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Of the young artists to emerge in London during the first half of the 1960s loosely grouped under the generic heading of pop art, Patrick Caulfield now seems like the joker in the pack. For while he is supremely pop - one of the great visual interpreters of a mass-produced, mass-mediated modernity - one also feels he is constantly distancing the temper of his interpretations away from what are regarded as the principal characteristics of pop art.
To the art historian Marco Livingstone, Caulfield has described an early 'starting point' of his work as possessing 'the shock of the familiar'.1 It is a great line, and this subject matter - bland, quotidian, inscrutable - is rendered even cooler; it appears deep frozen, you might say, by his hypnotically distinctive style. Scenes and objects - a pony, a record player, a church, a dining recess, a popular work of 'classical' art - are described by Caulfield's art in a way which simultaneously heightens their presence and empties them of meaning.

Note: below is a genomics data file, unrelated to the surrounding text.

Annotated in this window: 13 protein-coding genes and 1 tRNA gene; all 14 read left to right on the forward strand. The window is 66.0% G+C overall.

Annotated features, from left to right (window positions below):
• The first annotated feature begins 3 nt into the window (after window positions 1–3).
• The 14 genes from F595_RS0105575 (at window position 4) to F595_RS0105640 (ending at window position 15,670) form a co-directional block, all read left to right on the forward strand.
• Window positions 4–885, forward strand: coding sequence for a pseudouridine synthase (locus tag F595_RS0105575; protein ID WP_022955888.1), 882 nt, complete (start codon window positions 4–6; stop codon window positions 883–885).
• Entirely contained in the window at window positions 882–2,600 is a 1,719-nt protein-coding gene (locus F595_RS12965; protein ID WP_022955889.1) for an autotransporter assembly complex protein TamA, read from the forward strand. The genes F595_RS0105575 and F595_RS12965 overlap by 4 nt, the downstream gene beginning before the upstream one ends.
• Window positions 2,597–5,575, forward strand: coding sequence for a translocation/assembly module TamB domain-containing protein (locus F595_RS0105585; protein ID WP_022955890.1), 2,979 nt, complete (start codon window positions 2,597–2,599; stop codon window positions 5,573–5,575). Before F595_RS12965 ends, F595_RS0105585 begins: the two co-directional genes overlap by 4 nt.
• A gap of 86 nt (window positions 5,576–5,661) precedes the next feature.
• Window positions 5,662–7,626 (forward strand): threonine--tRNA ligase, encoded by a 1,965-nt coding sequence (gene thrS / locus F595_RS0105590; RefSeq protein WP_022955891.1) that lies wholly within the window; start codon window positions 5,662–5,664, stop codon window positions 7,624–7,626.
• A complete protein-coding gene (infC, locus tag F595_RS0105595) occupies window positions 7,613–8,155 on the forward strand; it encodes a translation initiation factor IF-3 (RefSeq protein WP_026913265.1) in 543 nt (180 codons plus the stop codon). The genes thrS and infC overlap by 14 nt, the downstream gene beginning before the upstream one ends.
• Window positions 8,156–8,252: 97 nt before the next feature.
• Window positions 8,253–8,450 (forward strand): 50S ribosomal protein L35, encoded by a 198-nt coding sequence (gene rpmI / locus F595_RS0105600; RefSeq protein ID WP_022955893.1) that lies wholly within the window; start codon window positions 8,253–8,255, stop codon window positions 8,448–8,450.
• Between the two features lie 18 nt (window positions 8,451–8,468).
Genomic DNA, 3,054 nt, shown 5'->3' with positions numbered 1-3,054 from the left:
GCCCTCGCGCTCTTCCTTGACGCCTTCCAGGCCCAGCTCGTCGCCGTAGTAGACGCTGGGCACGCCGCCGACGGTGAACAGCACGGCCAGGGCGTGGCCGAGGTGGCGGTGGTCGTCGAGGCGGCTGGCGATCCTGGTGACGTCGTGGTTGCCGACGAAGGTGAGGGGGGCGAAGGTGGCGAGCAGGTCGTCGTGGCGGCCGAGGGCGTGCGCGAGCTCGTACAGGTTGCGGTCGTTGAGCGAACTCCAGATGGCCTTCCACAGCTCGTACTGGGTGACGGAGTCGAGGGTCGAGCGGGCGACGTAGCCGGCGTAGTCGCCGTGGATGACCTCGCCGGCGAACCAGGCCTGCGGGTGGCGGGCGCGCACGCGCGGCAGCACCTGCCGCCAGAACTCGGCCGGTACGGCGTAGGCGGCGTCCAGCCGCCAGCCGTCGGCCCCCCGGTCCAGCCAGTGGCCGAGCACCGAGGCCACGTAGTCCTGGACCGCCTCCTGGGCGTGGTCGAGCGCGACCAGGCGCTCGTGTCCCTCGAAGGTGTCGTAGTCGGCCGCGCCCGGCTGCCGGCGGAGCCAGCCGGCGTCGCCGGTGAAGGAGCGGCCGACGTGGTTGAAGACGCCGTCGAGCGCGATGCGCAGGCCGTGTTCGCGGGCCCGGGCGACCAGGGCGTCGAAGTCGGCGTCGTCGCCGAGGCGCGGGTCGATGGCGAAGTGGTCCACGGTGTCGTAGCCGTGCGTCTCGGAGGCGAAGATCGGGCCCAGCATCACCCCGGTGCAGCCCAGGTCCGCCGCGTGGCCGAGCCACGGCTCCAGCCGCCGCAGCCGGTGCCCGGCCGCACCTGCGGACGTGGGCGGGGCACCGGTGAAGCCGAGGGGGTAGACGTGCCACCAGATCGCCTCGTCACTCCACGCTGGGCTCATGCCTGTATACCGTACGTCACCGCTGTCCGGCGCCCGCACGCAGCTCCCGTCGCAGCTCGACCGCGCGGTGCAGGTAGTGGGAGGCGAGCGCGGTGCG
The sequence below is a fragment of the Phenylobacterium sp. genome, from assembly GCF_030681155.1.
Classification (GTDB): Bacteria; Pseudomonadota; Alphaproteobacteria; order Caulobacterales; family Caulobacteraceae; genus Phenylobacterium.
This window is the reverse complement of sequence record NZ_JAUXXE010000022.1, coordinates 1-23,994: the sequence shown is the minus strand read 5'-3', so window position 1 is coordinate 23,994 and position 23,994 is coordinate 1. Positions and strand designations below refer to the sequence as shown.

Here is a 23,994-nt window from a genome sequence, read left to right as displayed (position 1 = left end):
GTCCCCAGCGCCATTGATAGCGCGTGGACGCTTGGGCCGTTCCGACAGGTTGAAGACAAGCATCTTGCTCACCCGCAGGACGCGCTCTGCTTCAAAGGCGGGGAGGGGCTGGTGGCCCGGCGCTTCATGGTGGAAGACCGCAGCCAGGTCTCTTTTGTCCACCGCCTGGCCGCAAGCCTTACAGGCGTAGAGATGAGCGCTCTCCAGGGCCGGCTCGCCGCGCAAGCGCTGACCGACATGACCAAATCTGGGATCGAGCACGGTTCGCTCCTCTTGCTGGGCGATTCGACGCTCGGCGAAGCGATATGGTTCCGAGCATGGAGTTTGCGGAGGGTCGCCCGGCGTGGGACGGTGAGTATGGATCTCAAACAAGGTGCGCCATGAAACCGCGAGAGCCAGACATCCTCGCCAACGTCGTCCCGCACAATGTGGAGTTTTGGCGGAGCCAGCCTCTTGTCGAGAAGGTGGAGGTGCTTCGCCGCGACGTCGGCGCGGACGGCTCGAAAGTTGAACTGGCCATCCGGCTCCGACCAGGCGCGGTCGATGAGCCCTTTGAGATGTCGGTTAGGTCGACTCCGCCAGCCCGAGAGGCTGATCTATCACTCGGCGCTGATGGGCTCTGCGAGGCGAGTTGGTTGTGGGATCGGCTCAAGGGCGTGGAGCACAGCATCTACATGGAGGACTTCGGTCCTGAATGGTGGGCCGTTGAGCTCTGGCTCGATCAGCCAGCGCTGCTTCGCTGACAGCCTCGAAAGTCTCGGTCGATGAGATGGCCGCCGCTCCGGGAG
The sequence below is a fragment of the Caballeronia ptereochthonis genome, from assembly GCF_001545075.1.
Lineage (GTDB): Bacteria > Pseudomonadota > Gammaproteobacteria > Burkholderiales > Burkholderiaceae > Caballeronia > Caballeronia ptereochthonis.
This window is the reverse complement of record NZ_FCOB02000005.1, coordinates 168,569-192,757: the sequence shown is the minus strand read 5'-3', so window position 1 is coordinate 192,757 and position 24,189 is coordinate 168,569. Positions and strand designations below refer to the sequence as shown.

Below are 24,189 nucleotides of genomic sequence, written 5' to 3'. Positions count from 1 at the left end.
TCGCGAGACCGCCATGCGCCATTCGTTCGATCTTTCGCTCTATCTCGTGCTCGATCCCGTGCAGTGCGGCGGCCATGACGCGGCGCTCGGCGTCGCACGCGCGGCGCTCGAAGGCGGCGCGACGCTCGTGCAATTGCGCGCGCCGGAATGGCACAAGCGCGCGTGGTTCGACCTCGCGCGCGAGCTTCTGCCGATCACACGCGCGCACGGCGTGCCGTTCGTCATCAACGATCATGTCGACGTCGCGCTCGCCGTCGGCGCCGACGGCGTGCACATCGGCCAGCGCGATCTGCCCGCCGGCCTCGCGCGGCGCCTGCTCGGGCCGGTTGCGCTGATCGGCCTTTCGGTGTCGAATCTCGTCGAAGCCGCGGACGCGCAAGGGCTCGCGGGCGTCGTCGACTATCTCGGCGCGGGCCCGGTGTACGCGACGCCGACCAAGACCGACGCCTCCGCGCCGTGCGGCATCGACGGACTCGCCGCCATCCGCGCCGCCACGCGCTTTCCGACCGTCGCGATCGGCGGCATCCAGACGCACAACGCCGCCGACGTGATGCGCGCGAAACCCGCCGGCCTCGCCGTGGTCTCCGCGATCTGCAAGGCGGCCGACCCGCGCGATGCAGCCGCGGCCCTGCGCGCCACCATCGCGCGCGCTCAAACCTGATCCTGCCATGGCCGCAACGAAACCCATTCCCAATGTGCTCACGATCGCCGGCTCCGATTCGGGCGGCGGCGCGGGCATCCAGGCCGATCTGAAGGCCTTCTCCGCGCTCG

Caulfield is a poet, in this respect, and mimicking a robot presence, his works can appear to have the charm and simplicity of illustrations in the margin of a medieval manuscript, while at the same time transmitting their air of progressive modernity as though with a low-electronic pulse. Such meticulous tension, as conveyed in Caulfield's signature style of flat, dense colours encased in thick black lines, has the effect of describing a timeless sense of the contemporary. His subjects appear drawn from some infinite catalogue of modern devices and phenomena; they seem to present themselves quite free of any additional rhetoric - their extraordinary intensity